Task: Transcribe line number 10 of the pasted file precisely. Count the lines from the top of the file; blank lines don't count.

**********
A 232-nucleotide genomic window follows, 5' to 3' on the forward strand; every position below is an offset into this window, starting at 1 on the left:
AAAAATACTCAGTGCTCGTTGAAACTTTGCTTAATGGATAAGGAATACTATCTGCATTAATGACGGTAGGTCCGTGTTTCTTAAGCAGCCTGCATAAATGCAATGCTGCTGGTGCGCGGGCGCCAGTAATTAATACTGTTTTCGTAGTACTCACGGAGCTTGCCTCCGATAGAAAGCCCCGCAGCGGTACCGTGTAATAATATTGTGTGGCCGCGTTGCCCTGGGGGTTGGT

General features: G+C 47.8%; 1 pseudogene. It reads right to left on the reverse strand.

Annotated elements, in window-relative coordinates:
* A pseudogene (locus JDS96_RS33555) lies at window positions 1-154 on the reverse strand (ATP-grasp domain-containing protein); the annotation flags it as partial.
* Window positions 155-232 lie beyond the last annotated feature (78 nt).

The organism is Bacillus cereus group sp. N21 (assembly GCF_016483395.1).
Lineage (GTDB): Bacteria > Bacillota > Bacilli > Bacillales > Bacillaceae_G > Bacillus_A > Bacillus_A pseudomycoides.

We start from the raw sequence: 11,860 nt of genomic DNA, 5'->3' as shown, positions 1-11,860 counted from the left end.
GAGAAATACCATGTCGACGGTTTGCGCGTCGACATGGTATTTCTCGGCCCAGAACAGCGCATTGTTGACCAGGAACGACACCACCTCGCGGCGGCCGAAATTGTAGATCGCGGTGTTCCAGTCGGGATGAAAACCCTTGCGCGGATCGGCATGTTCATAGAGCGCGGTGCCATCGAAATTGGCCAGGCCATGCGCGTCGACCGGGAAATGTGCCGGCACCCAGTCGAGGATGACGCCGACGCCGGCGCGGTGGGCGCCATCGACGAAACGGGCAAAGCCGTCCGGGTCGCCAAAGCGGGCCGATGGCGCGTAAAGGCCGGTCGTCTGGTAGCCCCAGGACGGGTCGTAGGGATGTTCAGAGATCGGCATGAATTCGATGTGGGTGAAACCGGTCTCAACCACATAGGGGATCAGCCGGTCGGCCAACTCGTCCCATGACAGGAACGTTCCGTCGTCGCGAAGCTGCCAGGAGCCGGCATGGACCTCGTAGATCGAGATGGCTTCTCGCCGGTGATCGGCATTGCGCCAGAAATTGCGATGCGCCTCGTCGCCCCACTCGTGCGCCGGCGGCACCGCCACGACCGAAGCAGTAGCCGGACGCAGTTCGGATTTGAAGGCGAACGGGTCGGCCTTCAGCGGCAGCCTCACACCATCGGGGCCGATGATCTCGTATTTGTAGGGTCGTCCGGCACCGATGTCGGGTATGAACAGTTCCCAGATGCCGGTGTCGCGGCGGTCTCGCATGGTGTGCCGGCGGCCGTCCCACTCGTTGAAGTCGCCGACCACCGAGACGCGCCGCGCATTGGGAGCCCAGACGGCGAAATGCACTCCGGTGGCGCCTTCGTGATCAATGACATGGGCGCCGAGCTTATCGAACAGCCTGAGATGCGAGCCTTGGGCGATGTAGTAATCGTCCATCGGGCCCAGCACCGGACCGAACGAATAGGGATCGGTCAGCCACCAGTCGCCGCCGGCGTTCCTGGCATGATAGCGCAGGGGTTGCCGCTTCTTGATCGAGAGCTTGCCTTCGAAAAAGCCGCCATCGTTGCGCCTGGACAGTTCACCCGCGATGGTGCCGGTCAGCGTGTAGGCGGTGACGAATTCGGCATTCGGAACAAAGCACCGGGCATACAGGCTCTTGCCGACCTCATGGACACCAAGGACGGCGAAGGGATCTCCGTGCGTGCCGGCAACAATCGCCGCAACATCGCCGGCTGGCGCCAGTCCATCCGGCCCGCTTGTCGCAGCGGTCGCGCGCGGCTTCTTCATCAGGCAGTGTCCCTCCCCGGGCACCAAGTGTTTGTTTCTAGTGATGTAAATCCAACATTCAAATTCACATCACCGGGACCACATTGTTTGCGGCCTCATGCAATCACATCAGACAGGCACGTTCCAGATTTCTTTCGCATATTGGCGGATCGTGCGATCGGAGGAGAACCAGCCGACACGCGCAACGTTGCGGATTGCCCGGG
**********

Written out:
GAGAAATACCATGTCGACGGTTTGCGCGTCGACATGGTATTTCTCGGCCCAGAACAGCGCATTGTTGACCAGGAACGACACCACCTCGCGGCGGCCGAAATTGTAGATCGCGGTGTTCCAGTCGGGATGAAAACCCTTGCGCGGATCGGCATGTTCATAGAGCGCGGTGCCATCGAAATTGGCCAGGCCATGCGCGTCGACCGGGAAATGTGCCGGCACCCAGTCGAGGATGACGCCGACGCCGGCGCGGTGGGCGCCATCGACGAAACGGGCAAAGCCGTCCGGGTCGCCAAAGCGGGCCGATGGCGCGTAAAGGCCGGTCGTCTGGTAGCCCCAGGACGGGTCGTAGGGATGTTCAGAGATCGGCATGAATTCGATGTGGGTGAAACCGGTCTCAACCACATAGGGGATCAGCCGGTCGGCCAACTCGTCCCATGACAGGAACGTTCCGTCGTCGCGAAGCTGCCAGGAGCCGGCATGGACCTCGTAGATCGAGATGGCTTCTCGCCGGTGATCGGCATTGCGCCAGAAATTGCGATGCGCCTCGTCGCCCCACTCGTGCGCCGGCGGCACCGCCACGACCGAAGCAGTAGCCGGACGCAGTTCGGATTTGAAGGCGAACGGGTCGGCCTTCAGCGGCAGCCTCACACCATCGGGGCCGATGATCTCGTATTTGTAGGGTCGTCCGGCACCGATGTCGGGTATGAACAGTTCCCAGATGCCGGTGTCGCGGCGGTCTCGCATGGTGTGCCGGCGGCCGTCCCACTCGTTGAAGTCGCCGACCACCGAGACGCGCCGCGCATTGGGAGCCCAGACGGCGAAATGCACTCCGGTGGCGCCTTCGTGATCAATGACATGGGCGCCGAGCTTATCGAACAGCCTGAGATGCGAGCCTTGGGCGATGTAGTAATCGTCCATCGGGCCCAGCACCGGACCGAACGAATAGGGATCGGTCAGCCACCAGTCGCCGCCGGCGTTCCTGGCATGATAGCGCAGGGGTTGCCGCTTCTTGATCGAGAGCTTGCCTTCGAAAAAGCCGCCATCGTTGCGCCTGGACAGTTCACCCGCGATGGTGCCGGTCAGCGTGTAGGCGGTGACGAATTCGGCATTCGGAACAAAGCACCGGGCATACAGGCTCTTGCCGACCTCATGGACACCAAGGACGGCGAAGGGATCTCCGTGCGTGCCGGCAACAATCGCCGCAACATCGCCGGCTGGCGCCAGTCCATCCGGCCCGCTTGTCGCAGCGGTCGCGCGCGGCTTCTTCATCAGGCAGTGTCCCTCCCCGGGCACCAAGTGTTTGTTTCTAGTGATGTAAATCCAACATTCAAATTCACATCACCGGGACCACATTGTTTGCGGCCTCATGCAATCACATCAGACAGGCACGTTCCAGATTTCTTTCGCATATTGGCGGATCGTGCGATCGGAGGAGAACCAGCCGACACGCGCAACGTTGCGGATTGCCCGGG